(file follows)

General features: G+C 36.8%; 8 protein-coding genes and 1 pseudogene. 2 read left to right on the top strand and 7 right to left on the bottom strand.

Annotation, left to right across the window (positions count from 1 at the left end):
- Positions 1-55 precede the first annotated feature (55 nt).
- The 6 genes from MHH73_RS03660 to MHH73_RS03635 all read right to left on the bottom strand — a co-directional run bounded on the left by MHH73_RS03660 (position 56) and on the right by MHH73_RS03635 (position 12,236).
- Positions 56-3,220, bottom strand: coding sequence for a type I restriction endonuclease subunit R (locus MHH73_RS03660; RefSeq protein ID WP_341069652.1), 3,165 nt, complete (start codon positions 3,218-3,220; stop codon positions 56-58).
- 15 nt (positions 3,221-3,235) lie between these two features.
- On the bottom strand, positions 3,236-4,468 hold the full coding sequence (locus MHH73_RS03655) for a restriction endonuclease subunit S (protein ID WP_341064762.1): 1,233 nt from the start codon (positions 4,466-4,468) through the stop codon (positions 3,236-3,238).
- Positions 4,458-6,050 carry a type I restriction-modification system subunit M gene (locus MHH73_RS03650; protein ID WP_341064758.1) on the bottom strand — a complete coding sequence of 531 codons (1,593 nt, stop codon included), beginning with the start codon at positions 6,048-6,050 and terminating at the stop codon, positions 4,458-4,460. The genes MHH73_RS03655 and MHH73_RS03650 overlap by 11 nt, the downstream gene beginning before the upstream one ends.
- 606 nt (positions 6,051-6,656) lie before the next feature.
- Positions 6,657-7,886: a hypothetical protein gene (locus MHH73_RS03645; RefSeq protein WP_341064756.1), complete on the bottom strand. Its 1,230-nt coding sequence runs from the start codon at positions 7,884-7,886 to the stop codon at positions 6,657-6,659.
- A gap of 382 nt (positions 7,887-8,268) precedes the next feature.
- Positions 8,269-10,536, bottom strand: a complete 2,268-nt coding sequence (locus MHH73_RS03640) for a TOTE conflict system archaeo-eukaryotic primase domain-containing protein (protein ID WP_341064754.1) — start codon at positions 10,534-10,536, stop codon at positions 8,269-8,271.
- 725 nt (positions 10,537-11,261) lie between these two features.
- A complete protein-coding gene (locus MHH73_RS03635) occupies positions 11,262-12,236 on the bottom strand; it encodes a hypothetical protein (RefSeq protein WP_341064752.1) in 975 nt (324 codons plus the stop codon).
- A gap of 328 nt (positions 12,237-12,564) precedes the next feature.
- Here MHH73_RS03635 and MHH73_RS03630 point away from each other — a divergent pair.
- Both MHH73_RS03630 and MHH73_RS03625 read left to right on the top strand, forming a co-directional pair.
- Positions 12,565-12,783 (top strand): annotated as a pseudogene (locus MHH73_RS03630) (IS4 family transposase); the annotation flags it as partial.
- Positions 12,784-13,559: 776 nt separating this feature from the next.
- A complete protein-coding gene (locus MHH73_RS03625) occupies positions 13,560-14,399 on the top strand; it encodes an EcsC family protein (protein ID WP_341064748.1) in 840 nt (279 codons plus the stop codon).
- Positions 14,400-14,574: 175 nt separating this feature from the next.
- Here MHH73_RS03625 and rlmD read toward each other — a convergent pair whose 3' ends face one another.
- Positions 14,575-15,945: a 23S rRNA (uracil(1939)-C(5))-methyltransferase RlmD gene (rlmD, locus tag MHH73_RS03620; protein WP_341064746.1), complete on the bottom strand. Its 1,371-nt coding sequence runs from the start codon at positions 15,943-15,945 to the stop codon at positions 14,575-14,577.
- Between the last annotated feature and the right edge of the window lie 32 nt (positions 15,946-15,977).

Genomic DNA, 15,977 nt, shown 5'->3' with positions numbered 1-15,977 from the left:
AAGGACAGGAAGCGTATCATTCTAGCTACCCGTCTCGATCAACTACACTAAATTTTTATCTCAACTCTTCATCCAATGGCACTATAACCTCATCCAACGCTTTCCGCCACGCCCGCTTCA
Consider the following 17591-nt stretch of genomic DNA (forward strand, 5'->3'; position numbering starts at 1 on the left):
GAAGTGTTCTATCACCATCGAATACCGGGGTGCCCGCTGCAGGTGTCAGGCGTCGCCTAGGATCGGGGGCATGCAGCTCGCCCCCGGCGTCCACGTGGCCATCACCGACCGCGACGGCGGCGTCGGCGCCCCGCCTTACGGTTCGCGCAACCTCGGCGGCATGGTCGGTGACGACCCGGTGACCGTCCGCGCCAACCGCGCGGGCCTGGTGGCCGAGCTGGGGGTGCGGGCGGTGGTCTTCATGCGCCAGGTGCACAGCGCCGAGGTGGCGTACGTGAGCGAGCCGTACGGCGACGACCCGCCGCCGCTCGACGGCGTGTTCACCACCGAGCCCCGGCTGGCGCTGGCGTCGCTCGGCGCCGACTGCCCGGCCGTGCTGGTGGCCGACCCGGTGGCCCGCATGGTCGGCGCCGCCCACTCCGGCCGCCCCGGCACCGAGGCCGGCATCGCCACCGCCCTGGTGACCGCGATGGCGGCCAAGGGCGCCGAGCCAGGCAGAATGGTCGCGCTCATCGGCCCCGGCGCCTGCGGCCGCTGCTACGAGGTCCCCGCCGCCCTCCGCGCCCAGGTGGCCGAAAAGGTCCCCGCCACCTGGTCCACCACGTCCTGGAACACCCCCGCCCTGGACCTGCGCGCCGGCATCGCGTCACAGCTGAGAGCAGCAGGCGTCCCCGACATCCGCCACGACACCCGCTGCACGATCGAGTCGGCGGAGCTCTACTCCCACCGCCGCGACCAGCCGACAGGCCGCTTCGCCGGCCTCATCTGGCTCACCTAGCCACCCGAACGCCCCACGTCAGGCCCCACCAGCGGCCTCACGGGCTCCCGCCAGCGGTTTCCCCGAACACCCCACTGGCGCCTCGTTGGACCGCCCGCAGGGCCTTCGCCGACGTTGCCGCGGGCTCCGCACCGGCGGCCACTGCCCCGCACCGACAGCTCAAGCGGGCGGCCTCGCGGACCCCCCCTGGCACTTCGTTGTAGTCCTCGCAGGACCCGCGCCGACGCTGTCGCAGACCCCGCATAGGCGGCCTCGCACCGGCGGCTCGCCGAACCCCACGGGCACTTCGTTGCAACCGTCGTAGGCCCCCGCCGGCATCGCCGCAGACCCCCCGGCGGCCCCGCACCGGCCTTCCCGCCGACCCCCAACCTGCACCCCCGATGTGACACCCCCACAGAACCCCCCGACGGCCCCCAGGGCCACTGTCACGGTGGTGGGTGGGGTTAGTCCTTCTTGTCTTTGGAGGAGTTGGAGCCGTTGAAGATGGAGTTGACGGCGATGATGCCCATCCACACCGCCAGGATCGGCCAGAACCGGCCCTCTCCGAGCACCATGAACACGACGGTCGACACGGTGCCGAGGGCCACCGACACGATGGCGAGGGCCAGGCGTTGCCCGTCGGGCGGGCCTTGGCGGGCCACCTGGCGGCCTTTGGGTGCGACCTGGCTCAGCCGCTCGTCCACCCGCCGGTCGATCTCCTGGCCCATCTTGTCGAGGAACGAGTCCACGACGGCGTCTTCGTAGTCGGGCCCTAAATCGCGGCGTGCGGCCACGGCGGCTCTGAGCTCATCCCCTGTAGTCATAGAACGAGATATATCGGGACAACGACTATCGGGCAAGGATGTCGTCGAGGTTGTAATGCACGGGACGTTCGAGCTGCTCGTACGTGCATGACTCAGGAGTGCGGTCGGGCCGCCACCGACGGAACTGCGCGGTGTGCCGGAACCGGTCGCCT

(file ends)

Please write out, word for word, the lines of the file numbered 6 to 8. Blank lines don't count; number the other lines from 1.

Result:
- 15 nt (positions 3,221-3,235) lie between these two features.
- On the bottom strand, positions 3,236-4,468 hold the full coding sequence (locus MHH73_RS03655) for a restriction endonuclease subunit S (protein ID WP_341064762.1): 1,233 nt from the start codon (positions 4,466-4,468) through the stop codon (positions 3,236-3,238).
- Positions 4,458-6,050 carry a type I restriction-modification system subunit M gene (locus MHH73_RS03650; protein ID WP_341064758.1) on the bottom strand — a complete coding sequence of 531 codons (1,593 nt, stop codon included), beginning with the start codon at positions 6,048-6,050 and terminating at the stop codon, positions 4,458-4,460. The genes MHH73_RS03655 and MHH73_RS03650 overlap by 11 nt, the downstream gene beginning before the upstream one ends.